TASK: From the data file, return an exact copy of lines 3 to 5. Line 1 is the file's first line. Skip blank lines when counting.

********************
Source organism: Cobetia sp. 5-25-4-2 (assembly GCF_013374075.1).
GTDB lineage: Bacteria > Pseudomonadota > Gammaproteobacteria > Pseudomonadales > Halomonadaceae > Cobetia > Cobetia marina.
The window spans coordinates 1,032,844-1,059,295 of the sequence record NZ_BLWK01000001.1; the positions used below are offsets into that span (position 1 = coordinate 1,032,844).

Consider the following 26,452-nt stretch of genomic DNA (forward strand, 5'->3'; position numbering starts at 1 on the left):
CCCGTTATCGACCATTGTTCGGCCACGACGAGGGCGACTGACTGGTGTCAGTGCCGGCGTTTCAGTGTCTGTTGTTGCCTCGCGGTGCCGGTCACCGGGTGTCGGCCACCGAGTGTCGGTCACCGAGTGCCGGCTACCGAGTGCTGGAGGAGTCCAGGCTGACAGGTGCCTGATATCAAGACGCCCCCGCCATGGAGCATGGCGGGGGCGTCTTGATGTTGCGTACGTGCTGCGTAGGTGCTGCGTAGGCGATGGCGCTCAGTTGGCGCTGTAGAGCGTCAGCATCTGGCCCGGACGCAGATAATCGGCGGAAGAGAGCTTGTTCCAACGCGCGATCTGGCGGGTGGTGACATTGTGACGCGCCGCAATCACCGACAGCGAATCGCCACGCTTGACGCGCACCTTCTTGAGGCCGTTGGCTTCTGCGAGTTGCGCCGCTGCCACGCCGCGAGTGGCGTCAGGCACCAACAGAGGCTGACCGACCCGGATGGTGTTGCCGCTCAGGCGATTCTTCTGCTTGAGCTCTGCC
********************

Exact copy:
The window spans coordinates 1,032,844-1,059,295 of the sequence record NZ_BLWK01000001.1; the positions used below are offsets into that span (position 1 = coordinate 1,032,844).

Consider the following 26,452-nt stretch of genomic DNA (forward strand, 5'->3'; position numbering starts at 1 on the left):
CCCGTTATCGACCATTGTTCGGCCACGACGAGGGCGACTGACTGGTGTCAGTGCCGGCGTTTCAGTGTCTGTTGTTGCCTCGCGGTGCCGGTCACCGGGTGTCGGCCACCGAGTGTCGGTCACCGAGTGCCGGCTACCGAGTGCTGGAGGAGTCCAGGCTGACAGGTGCCTGATATCAAGACGCCCCCGCCATGGAGCATGGCGGGGGCGTCTTGATGTTGCGTACGTGCTGCGTAGGTGCTGCGTAGGCGATGGCGCTCAGTTGGCGCTGTAGAGCGTCAGCATCTGGCCCGGACGCAGATAATCGGCGGAAGAGAGCTTGTTCCAACGCGCGATCTGGCGGGTGGTGACATTGTGACGCGCCGCAATCACCGACAGCGAATCGCCACGCTTGACGCGCACCTTCTTGAGGCCGTTGGCTTCTGCGAGTTGCGCCGCTGCCACGCCGCGAGTGGCGTCAGGCACCAACAGAGGCTGACCGACCCGGATGGTGTTGCCGCTCAGGCGATTCTTCTGCTTGAGCTCTGCC